Student Exhibit Celebrating Effie Lee Newsome Wins Five Awards

Philadelphia Flower Show

Auburn University graduate landscape architecture students Taylor Chavers, Lily Dendy, Dustin Elston, Sadie Gurkin, Emily Gustafson, Rob Johnson, Vera Liu, Trae Watson, and Alexander Wayland received five awards for their exhibit, Mixed Shades, Much Joy, at the Pennsylvania Horticultural Society (or PHS) Philadelphia Flower Show. The exhibit received the Philadelphia Trophy, the Bulkley Medal of The Garden Club of America, Special Achievement Award from the Garden Club Federation of Pennsylvania, Herb Society of America Green Ribbon, and PHS Gold Medal. The PHS Philadelphia Flower Show is the nation’s largest and the world’s longest-running horticultural event. Started in 1829, it has an average attendance of 250,000 visitors from across the globe each year.

The exhibit design project was a semester-long endeavor by the students. Abra Lee of Conquer the Soil, presented history and theory content for the course, focusing especially on African American gardeners and landscape architects. The resulting exhibit focused on the work of Effie Lee Newsome, a Harlem Renaissance writer who was born in Philadelphia (1885) and later moved to Birmingham, Alabama. She created a children’s magazine column, The Little Page, under editor W.E.B. Du Bois. Newsome also wrote children’s poetry, including the book Gladiola Gardens, which celebrated and connected the beauty of Black children and nature.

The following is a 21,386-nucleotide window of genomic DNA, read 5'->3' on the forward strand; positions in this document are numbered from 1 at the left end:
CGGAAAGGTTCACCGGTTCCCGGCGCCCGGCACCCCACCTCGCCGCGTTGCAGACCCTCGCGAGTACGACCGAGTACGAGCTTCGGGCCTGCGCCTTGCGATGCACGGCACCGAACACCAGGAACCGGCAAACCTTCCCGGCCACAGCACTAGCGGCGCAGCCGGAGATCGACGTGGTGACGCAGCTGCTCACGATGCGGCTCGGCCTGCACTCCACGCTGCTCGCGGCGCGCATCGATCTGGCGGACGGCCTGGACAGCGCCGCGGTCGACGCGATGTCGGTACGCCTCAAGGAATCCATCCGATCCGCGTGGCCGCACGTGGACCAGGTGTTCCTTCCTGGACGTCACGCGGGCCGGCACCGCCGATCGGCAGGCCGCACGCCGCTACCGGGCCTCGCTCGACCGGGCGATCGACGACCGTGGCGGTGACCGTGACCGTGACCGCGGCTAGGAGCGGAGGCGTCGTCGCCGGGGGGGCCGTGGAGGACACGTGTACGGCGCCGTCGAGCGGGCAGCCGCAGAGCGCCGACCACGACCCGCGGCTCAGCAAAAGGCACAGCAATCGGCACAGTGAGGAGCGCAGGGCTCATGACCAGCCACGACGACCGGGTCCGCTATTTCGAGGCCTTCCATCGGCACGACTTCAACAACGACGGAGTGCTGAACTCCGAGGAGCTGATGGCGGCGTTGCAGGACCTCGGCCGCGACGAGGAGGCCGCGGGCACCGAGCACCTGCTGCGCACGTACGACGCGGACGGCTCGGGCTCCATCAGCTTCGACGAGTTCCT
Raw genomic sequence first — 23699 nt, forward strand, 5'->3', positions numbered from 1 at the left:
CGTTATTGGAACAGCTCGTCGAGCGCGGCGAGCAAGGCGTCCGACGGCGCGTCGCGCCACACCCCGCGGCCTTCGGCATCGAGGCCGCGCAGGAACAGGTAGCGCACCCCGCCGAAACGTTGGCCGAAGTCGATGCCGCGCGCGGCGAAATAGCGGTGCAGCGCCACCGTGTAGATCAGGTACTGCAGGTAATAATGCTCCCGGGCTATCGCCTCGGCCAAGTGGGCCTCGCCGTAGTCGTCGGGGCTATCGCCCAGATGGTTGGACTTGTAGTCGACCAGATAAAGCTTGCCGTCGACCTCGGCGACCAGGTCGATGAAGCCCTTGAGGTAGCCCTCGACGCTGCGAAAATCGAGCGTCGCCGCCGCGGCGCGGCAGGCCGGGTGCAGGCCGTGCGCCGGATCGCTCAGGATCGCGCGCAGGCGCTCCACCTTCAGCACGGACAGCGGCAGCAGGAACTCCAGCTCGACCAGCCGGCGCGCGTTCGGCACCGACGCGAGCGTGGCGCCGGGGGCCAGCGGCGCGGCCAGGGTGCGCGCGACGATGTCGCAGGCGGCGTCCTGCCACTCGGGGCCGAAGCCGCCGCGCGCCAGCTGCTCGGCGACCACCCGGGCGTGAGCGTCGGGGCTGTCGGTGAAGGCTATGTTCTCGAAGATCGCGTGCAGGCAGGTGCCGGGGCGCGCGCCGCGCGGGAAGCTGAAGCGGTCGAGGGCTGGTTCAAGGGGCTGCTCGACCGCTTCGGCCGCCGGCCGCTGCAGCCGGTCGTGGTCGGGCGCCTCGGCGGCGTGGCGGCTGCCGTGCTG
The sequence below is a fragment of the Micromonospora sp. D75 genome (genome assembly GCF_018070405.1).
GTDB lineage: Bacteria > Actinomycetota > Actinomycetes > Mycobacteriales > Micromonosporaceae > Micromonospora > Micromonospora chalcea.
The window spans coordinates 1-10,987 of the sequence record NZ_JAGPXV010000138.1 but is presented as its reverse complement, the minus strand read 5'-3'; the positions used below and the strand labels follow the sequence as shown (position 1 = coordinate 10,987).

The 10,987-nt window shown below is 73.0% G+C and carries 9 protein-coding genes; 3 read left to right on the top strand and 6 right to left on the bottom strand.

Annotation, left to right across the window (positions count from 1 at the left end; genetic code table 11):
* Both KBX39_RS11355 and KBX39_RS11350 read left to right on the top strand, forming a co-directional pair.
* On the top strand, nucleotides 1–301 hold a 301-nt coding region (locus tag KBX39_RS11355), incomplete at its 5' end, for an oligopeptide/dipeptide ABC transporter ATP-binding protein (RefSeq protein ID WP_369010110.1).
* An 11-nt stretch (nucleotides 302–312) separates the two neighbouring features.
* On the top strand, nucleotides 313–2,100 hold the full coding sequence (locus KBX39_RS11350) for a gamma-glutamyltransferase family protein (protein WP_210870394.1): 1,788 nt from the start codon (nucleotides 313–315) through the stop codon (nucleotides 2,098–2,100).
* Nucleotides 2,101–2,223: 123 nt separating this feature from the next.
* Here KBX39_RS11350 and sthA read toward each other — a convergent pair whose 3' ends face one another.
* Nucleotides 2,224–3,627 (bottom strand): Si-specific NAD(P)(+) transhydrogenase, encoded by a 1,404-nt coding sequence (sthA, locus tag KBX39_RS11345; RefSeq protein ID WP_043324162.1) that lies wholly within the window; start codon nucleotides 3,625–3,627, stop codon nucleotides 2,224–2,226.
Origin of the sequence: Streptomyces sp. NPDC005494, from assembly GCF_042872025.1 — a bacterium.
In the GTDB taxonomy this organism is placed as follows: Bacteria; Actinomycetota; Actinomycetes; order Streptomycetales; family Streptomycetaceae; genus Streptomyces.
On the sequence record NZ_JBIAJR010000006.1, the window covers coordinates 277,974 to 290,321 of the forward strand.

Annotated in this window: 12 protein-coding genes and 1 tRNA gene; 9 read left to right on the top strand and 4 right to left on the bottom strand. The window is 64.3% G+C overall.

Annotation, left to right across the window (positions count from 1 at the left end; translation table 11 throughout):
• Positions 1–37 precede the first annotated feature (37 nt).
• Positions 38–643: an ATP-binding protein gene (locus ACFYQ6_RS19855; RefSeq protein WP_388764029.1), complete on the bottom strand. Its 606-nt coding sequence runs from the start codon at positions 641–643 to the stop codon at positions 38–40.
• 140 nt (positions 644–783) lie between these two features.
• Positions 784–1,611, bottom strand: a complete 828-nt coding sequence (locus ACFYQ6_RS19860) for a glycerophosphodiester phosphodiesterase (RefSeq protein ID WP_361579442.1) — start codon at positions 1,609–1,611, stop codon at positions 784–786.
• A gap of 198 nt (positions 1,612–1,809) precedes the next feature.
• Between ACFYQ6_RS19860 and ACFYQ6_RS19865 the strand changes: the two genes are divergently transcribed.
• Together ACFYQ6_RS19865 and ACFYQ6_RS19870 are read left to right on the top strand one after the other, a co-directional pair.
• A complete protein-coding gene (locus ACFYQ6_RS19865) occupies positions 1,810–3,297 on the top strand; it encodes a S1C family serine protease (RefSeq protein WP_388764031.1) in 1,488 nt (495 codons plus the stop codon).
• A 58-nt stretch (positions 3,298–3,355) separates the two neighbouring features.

“O little girl, O little boy, In gardens of mixed shades, much joy,
One really has to think of you, For you are many colors too”
– Effie Lee Newsome, Gladiola Gardens

Gladiola Gardens was remarkable at the time it was published for being one of the first volumes of poetry written especially for African American children. About the work, Abra Lee said, “It was uplifting for children to find themselves and their experience reflected in both the illustrations and in the poems. The Auburn students wanted to highlight, bring to life, and present Effie Lee Newsome’s beautiful and colorful poems in a new way through this exhibit.”

Over the course of the semester, the graduate landscape architecture students produced over 60 exhibit designs, which were narrowed down through critiques and class discussions with David Hill, associate professor and graduate landscape architecture chair. Inspired by Newsome’s legacy, the students incorporated portions of her poems into the exhibit and reflected them in the design. The exhibit is centered around a 30’ square full of flowers and trees. Three-sided viewing booths, or apertures, are positioned outside of the square where attendees can step inside and see the exhibit framed in a new way. Phrases from Newsome’s poetry that connect to the exhibit were written on the walls and placed in signs in the exhibit that could be read through the apertures. Professor Hill stated, “When you approach the exhibit you see a wild and wooly mosaic of plants, but when you view the space through the constructed apertures suddenly new textures and color relationships emerge that connect the viewer to the poetry and lead them to view the garden in a new way.”

This design-build project gave students an opportunity to experience the entire design process start-to-finish—creating the design, selecting materials, negotiating changes, constructing the signs and apertures, and installing the final exhibit.

Generous funding for the exhibit was provided by the Pennsylvania Horticultural Society and student travel was supported by Longwood Gardens.

Related people:
David Hill